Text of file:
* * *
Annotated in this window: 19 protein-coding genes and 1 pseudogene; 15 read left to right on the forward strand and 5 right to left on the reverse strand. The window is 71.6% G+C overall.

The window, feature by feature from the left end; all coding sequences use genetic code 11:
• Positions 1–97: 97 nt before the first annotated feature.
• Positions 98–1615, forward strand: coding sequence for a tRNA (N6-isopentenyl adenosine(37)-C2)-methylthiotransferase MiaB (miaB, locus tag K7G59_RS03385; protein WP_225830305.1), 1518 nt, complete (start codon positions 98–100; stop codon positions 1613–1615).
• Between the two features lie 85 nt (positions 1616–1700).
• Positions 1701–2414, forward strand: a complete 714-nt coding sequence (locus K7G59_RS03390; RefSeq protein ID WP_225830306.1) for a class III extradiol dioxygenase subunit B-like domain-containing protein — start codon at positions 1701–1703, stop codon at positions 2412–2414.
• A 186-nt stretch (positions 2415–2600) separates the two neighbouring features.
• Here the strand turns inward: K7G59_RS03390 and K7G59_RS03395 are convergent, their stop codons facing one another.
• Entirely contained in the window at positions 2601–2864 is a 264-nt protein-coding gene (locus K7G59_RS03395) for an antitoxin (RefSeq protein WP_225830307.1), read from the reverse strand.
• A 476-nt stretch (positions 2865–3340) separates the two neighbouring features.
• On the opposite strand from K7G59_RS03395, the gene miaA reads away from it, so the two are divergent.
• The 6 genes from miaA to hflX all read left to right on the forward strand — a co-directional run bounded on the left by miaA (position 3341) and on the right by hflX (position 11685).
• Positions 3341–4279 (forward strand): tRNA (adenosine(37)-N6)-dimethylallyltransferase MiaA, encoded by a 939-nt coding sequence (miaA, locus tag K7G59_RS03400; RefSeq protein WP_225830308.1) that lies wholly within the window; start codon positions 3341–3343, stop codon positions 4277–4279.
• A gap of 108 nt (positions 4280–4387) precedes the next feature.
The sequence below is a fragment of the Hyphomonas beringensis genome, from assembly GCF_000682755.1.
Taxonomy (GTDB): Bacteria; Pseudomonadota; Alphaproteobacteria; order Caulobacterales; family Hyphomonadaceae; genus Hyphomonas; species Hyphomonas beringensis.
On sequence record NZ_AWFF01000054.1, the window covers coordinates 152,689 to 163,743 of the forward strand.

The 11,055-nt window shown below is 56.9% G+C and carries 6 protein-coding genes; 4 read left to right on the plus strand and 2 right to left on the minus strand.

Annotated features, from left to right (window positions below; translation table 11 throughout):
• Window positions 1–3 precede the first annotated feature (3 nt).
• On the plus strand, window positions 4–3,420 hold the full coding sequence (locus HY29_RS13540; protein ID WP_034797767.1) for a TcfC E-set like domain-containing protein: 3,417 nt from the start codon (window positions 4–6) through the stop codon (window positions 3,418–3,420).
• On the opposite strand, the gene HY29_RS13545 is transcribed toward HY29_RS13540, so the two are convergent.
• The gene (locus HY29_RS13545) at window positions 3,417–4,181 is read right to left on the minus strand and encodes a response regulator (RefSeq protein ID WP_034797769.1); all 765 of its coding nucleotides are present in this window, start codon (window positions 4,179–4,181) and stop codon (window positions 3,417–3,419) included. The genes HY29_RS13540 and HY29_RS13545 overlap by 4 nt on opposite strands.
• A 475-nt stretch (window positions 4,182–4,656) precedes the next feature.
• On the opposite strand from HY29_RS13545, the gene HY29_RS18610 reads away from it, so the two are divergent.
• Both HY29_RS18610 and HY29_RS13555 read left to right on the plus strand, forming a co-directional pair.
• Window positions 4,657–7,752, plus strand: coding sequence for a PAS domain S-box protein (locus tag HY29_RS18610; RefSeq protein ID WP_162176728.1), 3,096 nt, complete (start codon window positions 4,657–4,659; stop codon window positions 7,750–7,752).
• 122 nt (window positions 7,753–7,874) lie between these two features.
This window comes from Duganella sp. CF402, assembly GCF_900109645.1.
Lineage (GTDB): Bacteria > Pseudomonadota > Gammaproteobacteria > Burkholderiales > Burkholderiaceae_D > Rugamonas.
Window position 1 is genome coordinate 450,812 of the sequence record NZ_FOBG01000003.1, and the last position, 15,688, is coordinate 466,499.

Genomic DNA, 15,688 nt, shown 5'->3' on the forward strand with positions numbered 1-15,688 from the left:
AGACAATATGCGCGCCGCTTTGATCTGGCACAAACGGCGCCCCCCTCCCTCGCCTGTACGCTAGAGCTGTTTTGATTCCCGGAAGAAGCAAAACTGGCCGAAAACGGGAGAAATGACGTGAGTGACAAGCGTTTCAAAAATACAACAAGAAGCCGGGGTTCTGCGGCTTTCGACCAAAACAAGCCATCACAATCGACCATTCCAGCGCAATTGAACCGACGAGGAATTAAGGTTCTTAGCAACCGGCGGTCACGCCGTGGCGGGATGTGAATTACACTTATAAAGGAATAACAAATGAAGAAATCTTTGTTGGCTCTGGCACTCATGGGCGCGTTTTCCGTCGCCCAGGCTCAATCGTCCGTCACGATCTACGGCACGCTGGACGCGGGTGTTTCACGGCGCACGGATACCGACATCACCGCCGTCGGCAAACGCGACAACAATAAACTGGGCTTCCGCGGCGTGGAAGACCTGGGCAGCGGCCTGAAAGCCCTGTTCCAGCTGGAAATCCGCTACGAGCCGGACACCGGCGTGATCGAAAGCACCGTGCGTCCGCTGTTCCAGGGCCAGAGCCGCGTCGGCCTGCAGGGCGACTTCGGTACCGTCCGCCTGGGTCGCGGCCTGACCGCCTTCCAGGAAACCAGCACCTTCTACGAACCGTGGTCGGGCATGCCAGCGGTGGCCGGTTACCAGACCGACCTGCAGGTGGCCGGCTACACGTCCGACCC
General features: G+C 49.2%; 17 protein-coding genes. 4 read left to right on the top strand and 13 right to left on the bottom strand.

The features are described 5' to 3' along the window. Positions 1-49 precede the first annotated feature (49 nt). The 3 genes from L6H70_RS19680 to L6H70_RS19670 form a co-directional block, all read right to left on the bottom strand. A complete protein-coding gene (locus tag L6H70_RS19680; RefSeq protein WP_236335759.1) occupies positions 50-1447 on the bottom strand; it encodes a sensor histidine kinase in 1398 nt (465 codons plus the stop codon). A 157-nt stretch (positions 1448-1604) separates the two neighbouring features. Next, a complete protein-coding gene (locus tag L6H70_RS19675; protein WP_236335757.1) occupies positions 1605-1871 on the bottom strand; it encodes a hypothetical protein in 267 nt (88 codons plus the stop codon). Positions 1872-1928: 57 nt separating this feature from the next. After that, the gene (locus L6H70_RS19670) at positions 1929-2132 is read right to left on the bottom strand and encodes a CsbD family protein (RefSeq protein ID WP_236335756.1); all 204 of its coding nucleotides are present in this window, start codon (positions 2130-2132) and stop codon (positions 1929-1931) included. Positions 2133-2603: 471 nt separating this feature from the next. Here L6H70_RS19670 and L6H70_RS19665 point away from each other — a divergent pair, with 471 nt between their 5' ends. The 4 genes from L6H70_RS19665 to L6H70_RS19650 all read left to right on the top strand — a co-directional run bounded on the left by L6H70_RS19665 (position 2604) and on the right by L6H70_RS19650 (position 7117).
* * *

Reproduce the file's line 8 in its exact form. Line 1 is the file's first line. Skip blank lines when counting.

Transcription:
• Here the strand turns inward: K7G59_RS03390 and K7G59_RS03395 are convergent, their stop codons facing one another.